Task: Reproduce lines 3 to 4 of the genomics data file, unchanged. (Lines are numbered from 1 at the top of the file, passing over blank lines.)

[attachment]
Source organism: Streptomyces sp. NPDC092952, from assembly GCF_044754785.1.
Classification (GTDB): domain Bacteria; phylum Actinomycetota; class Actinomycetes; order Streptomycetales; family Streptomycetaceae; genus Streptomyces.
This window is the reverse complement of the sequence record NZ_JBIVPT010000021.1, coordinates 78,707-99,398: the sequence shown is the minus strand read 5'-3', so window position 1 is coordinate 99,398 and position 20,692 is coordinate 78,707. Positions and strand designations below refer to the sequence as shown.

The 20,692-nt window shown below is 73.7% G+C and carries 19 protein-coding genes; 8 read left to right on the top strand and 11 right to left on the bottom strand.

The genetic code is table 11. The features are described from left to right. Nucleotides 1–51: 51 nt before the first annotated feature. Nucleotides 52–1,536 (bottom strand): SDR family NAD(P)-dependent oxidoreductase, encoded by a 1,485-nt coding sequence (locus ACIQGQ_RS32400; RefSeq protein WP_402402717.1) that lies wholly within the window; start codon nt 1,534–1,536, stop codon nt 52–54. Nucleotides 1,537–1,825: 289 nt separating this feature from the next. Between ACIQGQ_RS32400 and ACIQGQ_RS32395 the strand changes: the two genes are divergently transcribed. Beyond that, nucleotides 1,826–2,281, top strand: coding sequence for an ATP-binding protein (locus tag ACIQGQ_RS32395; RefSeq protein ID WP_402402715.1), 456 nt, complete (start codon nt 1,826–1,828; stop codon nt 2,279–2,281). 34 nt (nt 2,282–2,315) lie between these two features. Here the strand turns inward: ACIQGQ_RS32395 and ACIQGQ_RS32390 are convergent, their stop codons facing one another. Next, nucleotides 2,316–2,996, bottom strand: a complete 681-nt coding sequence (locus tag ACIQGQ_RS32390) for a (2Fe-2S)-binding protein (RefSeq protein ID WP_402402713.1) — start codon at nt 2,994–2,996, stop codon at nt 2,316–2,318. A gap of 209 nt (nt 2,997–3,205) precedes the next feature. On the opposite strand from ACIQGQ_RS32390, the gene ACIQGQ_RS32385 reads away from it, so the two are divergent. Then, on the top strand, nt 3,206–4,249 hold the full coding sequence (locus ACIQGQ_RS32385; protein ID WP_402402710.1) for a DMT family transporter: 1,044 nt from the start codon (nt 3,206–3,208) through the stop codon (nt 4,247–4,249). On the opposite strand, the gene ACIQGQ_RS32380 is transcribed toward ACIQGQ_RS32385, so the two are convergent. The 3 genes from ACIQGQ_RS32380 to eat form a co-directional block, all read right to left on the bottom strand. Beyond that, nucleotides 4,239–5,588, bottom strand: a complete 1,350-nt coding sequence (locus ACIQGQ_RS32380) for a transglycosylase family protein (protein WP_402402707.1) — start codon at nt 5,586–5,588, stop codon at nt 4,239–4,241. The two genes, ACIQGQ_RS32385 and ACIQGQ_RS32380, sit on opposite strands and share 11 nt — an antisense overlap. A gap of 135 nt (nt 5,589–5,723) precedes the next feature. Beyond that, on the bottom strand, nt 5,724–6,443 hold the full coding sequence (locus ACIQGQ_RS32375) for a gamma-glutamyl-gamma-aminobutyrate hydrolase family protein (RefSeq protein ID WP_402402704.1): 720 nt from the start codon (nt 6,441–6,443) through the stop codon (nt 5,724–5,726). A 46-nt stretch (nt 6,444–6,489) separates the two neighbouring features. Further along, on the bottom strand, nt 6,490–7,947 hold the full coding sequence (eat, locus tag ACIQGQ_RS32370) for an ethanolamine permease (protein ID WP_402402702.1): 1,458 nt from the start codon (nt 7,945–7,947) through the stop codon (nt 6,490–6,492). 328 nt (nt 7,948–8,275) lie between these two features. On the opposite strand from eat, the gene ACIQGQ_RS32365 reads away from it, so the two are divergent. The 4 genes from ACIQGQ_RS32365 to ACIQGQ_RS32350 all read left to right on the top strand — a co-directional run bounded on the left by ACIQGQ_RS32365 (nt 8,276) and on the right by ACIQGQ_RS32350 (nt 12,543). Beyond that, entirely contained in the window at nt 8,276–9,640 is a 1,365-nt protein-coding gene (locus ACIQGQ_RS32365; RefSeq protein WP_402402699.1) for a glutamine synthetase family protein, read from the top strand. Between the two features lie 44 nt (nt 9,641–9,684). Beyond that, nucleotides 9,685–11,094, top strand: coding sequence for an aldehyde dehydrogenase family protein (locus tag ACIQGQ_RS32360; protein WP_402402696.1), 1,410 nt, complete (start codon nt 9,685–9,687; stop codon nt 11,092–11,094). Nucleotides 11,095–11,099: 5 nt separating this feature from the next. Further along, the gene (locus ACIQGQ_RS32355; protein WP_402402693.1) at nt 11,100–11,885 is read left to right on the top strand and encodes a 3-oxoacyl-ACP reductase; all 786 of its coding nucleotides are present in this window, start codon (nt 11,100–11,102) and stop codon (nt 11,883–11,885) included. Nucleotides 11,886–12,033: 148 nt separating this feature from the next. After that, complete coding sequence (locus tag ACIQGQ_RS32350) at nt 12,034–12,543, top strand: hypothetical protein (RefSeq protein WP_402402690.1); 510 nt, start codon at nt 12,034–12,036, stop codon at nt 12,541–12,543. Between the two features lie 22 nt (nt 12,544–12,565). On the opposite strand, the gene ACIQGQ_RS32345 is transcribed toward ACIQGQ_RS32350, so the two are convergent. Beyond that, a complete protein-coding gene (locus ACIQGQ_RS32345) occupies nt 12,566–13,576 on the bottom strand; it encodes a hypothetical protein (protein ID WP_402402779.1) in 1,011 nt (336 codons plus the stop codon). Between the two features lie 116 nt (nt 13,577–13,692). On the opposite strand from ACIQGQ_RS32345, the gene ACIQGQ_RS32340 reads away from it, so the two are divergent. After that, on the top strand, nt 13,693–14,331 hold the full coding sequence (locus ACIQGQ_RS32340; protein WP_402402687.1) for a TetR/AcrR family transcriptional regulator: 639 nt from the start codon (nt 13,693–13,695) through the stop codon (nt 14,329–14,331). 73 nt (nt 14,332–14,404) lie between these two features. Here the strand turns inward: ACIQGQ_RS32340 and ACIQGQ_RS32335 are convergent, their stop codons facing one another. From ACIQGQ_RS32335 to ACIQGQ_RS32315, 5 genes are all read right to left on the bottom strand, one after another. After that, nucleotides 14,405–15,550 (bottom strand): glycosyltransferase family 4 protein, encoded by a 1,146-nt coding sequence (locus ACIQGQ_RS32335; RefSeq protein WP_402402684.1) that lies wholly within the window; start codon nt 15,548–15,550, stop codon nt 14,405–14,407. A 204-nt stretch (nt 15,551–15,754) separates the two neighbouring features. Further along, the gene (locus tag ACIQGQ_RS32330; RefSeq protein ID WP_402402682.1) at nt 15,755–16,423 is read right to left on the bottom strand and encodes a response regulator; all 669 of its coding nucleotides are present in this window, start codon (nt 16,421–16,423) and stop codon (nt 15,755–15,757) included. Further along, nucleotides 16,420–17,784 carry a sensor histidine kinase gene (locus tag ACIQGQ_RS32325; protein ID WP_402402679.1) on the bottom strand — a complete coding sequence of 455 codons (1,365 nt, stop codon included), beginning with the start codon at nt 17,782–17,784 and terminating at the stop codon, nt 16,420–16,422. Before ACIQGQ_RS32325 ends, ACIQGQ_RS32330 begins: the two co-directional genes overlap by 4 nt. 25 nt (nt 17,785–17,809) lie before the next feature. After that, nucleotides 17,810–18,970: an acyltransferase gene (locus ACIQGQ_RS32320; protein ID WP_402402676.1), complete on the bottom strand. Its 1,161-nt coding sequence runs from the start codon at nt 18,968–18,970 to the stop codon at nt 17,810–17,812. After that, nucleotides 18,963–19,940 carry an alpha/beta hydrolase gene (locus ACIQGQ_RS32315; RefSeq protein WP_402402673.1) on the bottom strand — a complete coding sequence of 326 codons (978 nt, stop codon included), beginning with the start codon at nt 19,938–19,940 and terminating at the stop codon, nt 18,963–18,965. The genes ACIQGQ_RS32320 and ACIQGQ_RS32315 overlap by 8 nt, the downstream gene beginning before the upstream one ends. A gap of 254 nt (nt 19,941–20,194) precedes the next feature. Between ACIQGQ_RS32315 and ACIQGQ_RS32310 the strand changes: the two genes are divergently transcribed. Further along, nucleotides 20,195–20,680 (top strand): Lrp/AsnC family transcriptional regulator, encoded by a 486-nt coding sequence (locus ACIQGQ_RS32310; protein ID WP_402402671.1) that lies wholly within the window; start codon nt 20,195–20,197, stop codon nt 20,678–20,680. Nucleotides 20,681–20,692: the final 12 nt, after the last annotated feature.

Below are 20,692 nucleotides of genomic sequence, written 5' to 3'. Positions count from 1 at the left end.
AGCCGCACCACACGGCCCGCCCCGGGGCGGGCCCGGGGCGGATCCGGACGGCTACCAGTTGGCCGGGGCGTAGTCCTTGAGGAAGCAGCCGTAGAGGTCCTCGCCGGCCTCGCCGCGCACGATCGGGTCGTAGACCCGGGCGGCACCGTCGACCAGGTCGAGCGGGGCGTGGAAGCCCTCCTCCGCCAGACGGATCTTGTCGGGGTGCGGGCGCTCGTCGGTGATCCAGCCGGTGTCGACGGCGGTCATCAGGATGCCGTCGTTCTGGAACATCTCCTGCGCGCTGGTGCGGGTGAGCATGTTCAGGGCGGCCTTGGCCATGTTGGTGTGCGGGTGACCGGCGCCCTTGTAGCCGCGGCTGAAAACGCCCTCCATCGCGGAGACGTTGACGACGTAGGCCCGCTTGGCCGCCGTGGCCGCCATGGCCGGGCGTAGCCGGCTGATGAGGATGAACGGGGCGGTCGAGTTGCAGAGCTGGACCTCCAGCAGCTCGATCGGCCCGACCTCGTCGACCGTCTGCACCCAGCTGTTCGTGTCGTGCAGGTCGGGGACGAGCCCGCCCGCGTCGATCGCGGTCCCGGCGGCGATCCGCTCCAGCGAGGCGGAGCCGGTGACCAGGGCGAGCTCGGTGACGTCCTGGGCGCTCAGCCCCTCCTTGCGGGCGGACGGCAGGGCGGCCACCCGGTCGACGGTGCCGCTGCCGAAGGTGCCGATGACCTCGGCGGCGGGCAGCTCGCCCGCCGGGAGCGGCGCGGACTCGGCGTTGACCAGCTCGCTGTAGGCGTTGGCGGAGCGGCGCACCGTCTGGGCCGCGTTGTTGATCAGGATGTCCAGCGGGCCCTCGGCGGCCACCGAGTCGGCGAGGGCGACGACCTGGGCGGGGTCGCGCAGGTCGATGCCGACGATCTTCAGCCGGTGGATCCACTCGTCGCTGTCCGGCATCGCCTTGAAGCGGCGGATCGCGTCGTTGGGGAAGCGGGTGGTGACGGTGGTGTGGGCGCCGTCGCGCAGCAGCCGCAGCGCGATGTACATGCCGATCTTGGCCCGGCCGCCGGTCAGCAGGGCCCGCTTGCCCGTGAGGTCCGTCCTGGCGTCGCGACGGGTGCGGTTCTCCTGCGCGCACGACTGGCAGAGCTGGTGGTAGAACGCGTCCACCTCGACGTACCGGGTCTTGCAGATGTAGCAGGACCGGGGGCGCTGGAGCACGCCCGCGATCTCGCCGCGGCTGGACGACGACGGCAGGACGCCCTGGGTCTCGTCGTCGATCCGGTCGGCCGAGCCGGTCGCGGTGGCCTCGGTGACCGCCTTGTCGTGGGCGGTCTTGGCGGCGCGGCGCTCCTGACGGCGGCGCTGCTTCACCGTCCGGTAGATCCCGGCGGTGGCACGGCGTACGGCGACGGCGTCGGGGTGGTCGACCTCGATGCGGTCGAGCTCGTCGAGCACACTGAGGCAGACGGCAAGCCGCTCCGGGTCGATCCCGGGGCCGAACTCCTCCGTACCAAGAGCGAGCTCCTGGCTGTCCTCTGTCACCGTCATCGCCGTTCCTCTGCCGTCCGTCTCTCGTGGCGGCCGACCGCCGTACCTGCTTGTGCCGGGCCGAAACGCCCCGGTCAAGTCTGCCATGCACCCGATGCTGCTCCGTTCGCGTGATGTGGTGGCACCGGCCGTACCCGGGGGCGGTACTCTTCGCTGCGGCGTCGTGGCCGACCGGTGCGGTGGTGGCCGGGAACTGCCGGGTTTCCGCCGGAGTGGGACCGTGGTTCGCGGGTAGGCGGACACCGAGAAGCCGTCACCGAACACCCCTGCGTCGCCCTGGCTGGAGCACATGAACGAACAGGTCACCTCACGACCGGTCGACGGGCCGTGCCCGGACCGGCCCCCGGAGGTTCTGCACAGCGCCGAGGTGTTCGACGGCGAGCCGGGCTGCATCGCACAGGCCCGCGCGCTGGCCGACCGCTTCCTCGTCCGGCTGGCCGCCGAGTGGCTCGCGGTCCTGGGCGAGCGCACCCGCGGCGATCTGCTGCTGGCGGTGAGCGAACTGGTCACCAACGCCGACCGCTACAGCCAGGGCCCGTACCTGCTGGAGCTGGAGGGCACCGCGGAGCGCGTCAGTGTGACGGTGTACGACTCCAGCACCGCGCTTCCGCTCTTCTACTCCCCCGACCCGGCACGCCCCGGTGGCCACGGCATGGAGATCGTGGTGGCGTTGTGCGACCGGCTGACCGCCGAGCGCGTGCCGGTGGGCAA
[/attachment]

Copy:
This window is the reverse complement of the sequence record NZ_JBIVPT010000021.1, coordinates 78,707-99,398: the sequence shown is the minus strand read 5'-3', so window position 1 is coordinate 99,398 and position 20,692 is coordinate 78,707. Positions and strand designations below refer to the sequence as shown.

The 20,692-nt window shown below is 73.7% G+C and carries 19 protein-coding genes; 8 read left to right on the top strand and 11 right to left on the bottom strand.